Tuesday, February 25, 2014 11:30 am
Whether you’re an activist hoping to effect change in your neighborhood or a business professional trying to meet the needs of your community, starting a nonprofit organization is one of the best ways to advance your cause. But due to a handful of common mistakes, most fledgling nonprofit organizations fail to make it off the ground.
Spertus Institute presents an online roundtable discussion (hosted via Google Hangouts) that will help you escape needless pitfalls and make your nonprofit start-up stand out.
Hear our expert panel of professionals, innovators, and educators as they share their strategies for turning your nonprofit dream into reality. The panel will also address questions from participants.
To participate, you’ll also need a free Google account.
See the sidebar for easy instructions.
Brenda Palms Barber is Executive Director of Sweet Beginnings, an organization that offers jobs for formerly incarcerated individuals through production of products using honey from its urban apiary. In 2012, Brenda spoke before a U.S. congressional committee about how Sweet Beginnings’ workers, who have a recidivism rate of 4% compared to a national average of 65%, can serve as a model. Under her leadership, the organization has received awards including a MacArthur Foundation Award for Creative and Effective Institutions. She is a graduate of the Spertus Masters of Science in Nonprofit Management program.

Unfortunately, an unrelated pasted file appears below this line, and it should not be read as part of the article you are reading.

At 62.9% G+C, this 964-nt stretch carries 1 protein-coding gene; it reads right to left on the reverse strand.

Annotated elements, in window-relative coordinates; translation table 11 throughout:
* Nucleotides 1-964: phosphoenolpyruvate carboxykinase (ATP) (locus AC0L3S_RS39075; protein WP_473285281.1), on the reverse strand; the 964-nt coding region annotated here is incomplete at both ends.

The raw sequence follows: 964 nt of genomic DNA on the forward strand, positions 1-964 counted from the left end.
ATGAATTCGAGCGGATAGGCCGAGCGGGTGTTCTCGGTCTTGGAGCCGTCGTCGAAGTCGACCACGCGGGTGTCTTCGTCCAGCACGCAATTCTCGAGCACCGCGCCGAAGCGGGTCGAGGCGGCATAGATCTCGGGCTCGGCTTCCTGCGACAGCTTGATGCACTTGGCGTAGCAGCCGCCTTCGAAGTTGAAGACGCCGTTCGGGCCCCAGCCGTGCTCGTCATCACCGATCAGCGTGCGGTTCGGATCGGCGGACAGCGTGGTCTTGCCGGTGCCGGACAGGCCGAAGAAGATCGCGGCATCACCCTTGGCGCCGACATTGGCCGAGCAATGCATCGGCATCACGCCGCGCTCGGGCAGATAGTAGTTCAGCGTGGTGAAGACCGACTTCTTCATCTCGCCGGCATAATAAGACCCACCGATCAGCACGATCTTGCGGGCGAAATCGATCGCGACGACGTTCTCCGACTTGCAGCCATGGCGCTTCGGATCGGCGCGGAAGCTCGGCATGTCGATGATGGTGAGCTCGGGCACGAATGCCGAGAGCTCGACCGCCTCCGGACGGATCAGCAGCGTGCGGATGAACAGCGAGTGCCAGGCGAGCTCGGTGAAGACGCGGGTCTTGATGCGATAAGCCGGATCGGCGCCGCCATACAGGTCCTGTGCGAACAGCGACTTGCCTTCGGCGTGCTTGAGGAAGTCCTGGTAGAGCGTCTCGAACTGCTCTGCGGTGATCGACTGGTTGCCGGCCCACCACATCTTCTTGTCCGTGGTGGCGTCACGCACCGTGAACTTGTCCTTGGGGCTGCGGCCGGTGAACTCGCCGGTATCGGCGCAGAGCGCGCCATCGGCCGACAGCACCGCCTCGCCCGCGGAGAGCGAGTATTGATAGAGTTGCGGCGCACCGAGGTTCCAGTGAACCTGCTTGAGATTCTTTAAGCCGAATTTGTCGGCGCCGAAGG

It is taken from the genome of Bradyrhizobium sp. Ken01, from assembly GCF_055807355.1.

Karin Baird is Acting Director of the Spertus Master of Science in Nonprofit Management program. She has been teaching and advising nonprofit professionals at Spertus Institute for more than a dozen years. Under her guidance, hundreds of graduates have gone on to start their own nonprofit organizations. Karin also runs Spertus Institute’s Grantwriting Certificate Workshop, a one-day intensive course that equips participants with professional grantwriting techniques.
Bruce Crane is an advocate for bringing business savvy to the nonprofit community. After a college career spent volunteering with blood drives, recycling programs, and student activities, he joined his family’s business, Crane Carton Company. He helped grow the business fourfold, becoming Chief Operating Officer after just 12 years. In 2000, Bruce sold the business. Today he serves on the board of StreetWise, where he stepped in as Executive Director and helped save the organization, as well as on the boards of a range of other nonprofits.